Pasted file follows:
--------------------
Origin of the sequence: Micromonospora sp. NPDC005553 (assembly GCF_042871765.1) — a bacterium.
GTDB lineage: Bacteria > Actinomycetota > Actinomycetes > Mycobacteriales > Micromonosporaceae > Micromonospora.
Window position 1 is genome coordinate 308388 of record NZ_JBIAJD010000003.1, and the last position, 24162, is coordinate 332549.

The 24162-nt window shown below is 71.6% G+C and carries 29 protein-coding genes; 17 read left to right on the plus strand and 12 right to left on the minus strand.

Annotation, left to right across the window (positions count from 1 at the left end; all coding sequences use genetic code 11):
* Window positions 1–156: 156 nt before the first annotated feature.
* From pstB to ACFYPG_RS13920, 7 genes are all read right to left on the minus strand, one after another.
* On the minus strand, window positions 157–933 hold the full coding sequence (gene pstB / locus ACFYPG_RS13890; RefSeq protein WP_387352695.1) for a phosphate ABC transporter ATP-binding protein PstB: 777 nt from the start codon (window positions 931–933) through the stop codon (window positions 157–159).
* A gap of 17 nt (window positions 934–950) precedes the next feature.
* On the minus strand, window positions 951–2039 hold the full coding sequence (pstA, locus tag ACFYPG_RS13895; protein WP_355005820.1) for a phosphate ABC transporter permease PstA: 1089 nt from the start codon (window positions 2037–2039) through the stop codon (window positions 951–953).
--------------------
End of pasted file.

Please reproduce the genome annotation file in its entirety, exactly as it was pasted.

Origin of the sequence: Micromonospora sp. NPDC005553 (assembly GCF_042871765.1) — a bacterium.
GTDB lineage: Bacteria > Actinomycetota > Actinomycetes > Mycobacteriales > Micromonosporaceae > Micromonospora.
Window position 1 is genome coordinate 308388 of record NZ_JBIAJD010000003.1, and the last position, 24162, is coordinate 332549.

The 24162-nt window shown below is 71.6% G+C and carries 29 protein-coding genes; 17 read left to right on the plus strand and 12 right to left on the minus strand.

Annotation, left to right across the window (positions count from 1 at the left end; all coding sequences use genetic code 11):
* Window positions 1–156: 156 nt before the first annotated feature.
* From pstB to ACFYPG_RS13920, 7 genes are all read right to left on the minus strand, one after another.
* On the minus strand, window positions 157–933 hold the full coding sequence (gene pstB / locus ACFYPG_RS13890; RefSeq protein WP_387352695.1) for a phosphate ABC transporter ATP-binding protein PstB: 777 nt from the start codon (window positions 931–933) through the stop codon (window positions 157–159).
* A gap of 17 nt (window positions 934–950) precedes the next feature.
* On the minus strand, window positions 951–2039 hold the full coding sequence (pstA, locus tag ACFYPG_RS13895; protein WP_355005820.1) for a phosphate ABC transporter permease PstA: 1089 nt from the start codon (window positions 2037–2039) through the stop codon (window positions 951–953).